Thus, the problem in a nutshell: How does the Christian claim that a good God creates a good creation account for the ubiquity of these negative aspects of nature when they are necessary and/or inevitable given the very structure of that creation? What do we make of the notion that God created a world so well-equipped for extinction that 99.9% of all species that have ever existed are now extinct? Or that God created a world with parameters in which biological strategies such as predation and parasitism are so rewarding that they are virtually inevitable? If there is a critical blow that cosmological and biological evolution delivers to Christian faith, it is not about the age of the Earth or the ancestry of humans. It is rather about the character of a God who would create a world that facilitates such violence on such unthinkable scales. To this problem there is no clear solution.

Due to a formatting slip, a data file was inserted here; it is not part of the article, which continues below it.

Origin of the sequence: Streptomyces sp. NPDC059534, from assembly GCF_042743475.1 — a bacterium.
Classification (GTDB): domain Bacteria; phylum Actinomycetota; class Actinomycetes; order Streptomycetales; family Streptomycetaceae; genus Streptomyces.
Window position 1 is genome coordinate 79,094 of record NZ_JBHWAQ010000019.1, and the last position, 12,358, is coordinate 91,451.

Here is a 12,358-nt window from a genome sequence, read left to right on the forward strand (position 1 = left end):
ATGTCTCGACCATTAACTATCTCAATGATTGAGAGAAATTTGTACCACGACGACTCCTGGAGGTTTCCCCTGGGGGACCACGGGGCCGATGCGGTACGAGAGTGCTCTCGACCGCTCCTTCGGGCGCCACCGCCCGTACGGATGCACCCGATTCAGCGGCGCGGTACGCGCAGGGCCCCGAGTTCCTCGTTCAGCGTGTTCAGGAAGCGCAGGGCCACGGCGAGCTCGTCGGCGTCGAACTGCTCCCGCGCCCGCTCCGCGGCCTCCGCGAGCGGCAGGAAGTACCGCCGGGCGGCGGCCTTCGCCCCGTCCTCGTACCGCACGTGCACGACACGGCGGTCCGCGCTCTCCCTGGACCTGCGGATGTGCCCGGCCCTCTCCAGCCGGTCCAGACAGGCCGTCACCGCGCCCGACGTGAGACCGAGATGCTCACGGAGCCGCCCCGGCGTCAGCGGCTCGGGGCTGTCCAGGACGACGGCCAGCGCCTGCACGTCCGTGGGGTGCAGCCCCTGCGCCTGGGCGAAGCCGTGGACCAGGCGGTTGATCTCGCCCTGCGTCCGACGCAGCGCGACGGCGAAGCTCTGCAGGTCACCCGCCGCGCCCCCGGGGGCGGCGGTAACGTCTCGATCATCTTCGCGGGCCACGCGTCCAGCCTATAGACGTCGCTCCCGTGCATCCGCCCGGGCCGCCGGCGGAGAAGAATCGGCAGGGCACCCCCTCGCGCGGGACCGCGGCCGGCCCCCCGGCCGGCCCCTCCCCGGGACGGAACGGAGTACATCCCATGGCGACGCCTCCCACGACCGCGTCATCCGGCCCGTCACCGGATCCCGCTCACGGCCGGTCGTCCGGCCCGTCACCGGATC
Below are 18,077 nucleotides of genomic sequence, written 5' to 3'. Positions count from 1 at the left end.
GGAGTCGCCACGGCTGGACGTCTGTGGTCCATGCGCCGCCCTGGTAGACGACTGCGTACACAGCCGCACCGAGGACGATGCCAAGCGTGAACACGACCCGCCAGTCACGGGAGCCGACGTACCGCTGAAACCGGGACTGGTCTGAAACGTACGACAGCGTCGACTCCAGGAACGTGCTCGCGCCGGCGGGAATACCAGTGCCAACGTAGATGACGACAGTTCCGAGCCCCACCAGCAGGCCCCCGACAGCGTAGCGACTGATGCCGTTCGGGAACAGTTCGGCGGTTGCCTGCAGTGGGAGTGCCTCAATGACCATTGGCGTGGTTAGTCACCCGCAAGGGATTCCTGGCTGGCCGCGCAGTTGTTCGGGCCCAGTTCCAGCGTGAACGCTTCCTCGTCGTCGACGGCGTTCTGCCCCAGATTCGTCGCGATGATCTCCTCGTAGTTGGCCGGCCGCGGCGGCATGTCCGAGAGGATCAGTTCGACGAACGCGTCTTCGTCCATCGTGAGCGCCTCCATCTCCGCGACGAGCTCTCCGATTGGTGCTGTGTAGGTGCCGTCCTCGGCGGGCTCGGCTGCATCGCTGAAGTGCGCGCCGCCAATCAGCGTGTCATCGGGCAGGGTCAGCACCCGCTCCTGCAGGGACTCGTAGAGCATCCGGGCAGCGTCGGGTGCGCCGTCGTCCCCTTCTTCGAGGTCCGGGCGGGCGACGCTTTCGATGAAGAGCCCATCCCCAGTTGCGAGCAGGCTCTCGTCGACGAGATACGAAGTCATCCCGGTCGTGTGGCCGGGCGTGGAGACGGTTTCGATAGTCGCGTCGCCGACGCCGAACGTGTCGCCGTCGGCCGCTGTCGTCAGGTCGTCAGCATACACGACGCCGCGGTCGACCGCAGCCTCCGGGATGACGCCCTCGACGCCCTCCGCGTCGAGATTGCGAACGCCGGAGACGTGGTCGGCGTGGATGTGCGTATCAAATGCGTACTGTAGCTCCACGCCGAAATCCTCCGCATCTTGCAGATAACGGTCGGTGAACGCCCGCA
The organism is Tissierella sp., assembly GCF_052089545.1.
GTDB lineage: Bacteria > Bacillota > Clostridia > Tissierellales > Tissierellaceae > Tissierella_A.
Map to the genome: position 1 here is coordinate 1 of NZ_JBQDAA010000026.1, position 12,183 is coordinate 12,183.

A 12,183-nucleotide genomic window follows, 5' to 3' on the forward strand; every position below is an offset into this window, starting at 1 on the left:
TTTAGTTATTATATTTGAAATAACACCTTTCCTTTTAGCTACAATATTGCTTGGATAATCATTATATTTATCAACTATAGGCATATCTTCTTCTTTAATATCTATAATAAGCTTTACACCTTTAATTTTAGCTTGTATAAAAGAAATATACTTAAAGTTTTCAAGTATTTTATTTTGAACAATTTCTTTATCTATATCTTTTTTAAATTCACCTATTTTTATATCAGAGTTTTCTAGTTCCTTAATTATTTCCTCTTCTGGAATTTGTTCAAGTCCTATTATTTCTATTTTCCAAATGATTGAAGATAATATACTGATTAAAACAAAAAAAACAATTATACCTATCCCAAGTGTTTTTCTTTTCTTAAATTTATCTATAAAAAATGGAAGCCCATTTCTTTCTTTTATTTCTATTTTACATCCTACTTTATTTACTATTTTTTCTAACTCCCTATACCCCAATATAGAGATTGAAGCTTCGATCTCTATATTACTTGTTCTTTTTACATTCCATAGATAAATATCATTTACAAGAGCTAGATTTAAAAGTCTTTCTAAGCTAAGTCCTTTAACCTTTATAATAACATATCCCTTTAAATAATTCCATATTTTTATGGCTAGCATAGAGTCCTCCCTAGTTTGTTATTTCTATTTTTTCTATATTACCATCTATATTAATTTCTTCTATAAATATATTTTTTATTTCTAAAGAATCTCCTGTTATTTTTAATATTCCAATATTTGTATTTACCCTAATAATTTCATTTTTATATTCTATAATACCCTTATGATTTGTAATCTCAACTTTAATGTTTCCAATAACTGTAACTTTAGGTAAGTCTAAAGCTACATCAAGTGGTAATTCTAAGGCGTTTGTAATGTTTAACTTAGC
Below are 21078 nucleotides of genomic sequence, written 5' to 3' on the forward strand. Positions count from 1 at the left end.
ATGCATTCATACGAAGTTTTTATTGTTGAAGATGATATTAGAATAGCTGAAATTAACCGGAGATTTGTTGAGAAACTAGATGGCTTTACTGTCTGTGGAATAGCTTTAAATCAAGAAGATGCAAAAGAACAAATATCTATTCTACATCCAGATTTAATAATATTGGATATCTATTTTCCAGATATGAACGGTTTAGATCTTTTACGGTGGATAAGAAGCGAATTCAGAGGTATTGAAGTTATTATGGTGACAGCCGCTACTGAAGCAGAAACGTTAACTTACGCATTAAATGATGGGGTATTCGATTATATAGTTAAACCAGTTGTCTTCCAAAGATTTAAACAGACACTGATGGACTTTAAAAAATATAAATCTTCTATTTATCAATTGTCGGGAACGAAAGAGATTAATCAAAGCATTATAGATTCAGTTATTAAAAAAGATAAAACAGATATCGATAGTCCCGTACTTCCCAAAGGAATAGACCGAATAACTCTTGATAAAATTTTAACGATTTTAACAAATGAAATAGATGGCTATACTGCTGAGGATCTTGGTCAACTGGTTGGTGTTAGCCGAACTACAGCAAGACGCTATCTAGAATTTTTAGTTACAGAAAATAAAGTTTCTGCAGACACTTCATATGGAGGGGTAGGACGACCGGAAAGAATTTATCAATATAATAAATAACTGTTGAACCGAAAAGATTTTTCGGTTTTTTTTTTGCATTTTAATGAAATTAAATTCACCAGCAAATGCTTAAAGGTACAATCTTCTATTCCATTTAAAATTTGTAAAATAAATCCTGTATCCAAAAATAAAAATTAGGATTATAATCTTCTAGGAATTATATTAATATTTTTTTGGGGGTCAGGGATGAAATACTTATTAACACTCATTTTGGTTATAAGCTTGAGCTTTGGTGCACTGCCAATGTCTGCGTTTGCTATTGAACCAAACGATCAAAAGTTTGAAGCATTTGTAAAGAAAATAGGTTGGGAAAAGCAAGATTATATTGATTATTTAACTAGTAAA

So, where does Christian faith go from here? Should we all be atheists? Not necessarily. The problem I’ve expressed here has nothing to do with the existence of God. It has to do with the character of God and, as a corollary, whether or not God is actually worthy of worship. Should we then stop worshiping God? Again, not necessarily. Some theologians argue that God’s character withstands the challenge of nature’s darkness. How so? Perhaps what some of us consider “evil” or “negative” is simply human sentimentalism or misconception. Perhaps God is limited in such a way that God cannot prevent or eradicate evil. Perhaps a world such as this one was the only way God could bring about the values so many of us cherish—morality, freedom, intelligence, biodiversity, love. Perhaps some other creatures, such as angels, rebelled and distorted the cosmos. These are all views—and there are more—theologians are currently exploring and debating. In my view, none is without issue. All require problematic assumptions, appeals to mystery, or logical leaps at critical points.